And now we are laying another layer in digital development on top of all of this. We now talk of Big Data, of using the services we have created for users as a sort of focussing glass so that we can go out from them to the client’s own content and all sorts of other datasets and find linkages through data mining and extraction, squeezing fresh insight all the time into the workflow of users who, wherever they work, have increasingly become, like us, knowledge workers. And our events activities increasingly morph into always-on trading and learning experiences, where we do introduce clients to the range of products and services in the sector, update and inform on new releases to people who have said they want to know, and move increasingly into the training and professional development of the sectors that we have chosen. Do you see where we are going? We are going to be the full service providers to a handful of vertical markets which we feel confident about dominating.

Why are we confident about that domination? Because we have the brands, many of them over a hundred years old in this country, which our verticals were brought up upon. And behind those brands are archival morgues, full of data with residual value in a Big Data sense. We did not sell those brands in 2002 when they were a going concern, so why sell them now when they are a cause for concern. By all means close the print, by all means reconstruct the service values  using far less journalists in targeted niche environments online. By all means drive towards areas where you have real data intensity, but on the way remember the community and its existing brand affiliations. You want to take them with you.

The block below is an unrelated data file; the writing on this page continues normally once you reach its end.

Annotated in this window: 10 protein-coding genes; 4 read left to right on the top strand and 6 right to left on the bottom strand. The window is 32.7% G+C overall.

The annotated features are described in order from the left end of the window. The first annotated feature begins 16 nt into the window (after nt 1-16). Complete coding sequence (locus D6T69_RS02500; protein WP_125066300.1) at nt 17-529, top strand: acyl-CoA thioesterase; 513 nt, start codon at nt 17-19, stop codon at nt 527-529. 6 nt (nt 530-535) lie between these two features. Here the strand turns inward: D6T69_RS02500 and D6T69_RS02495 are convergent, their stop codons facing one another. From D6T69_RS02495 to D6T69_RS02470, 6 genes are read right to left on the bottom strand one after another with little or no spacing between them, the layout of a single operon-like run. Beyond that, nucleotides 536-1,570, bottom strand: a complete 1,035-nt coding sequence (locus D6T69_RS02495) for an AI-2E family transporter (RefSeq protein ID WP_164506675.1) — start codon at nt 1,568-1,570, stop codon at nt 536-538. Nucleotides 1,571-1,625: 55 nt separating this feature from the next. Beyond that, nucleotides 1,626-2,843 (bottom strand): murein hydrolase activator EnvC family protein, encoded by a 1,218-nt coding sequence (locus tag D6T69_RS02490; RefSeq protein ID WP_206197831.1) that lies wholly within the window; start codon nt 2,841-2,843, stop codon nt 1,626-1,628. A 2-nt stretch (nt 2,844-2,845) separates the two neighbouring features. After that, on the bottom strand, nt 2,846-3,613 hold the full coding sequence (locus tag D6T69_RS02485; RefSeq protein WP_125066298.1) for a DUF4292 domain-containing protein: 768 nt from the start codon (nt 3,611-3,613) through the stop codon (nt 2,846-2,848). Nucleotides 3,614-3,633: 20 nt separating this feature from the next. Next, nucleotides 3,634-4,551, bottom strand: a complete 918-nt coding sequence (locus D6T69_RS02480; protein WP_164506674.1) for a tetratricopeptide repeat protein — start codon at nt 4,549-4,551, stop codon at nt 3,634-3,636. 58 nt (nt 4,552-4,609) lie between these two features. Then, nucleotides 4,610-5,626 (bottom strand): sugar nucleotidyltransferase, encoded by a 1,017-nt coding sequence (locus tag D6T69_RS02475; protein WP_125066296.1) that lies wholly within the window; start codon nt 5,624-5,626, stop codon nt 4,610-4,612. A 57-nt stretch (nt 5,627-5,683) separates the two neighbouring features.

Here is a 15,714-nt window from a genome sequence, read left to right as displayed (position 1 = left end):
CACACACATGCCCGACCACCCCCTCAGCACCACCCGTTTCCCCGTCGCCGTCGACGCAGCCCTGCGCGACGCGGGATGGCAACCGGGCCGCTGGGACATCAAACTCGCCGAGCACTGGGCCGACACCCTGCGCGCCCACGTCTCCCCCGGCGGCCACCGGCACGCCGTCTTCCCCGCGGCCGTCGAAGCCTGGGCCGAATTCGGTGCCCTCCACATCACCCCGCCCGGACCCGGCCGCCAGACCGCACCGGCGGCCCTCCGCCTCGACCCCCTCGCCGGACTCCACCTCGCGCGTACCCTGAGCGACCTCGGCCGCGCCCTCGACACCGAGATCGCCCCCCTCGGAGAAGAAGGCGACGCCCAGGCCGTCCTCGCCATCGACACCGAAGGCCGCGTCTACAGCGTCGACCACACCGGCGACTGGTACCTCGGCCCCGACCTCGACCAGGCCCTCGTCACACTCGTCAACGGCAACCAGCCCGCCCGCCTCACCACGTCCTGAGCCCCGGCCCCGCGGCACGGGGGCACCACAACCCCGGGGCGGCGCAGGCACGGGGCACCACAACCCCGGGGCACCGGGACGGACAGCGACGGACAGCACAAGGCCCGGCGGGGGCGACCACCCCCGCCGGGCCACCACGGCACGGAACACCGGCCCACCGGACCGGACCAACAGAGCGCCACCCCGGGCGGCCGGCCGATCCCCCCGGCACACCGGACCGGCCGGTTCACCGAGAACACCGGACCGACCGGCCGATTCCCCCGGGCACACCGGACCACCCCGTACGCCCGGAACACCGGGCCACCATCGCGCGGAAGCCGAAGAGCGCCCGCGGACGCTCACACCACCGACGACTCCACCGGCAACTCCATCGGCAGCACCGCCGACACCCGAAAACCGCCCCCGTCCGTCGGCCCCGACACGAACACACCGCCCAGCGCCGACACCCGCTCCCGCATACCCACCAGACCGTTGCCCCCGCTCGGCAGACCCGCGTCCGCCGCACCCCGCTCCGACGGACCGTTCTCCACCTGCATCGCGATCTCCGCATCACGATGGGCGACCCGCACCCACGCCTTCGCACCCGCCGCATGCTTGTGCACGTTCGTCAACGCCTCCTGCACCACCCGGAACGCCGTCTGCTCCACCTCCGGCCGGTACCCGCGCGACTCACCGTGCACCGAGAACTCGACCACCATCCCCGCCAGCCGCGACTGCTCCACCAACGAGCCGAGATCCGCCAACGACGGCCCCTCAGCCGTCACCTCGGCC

Which brings us back round to EMAP. I see no point in hanging on to peripheral services, even data-based services like DeHavilland bought as recently as 2007, if they have no strategic coherence in terms of the markets that give EMAP positions of strength. I take these to be construction, local government, broadcast media and fashion. If strength in automotive cannot be linked to the Guardian’s position in Trader Media, then sell that too. But hold onto brands where they can be used to give community credibility and data where it can give archival searchability. By selling them you get a smaller but more profitable business. And that is also the result of digital network development of the type described here – smaller and more profitable businesses. Just don’t throw away something which is pretty worthless now on its own, but which may be needed on a journey to a much better place.

* Note that the companies that Thomson SOLD in the mid-1980s in the UK form the majority of EMAP and Trinity Mirror today, as well as large chunks of Springer and Infinitas, and elsewhere and afterwards the bulk of Cengage and a big portion of the US regional press. Were they right or not?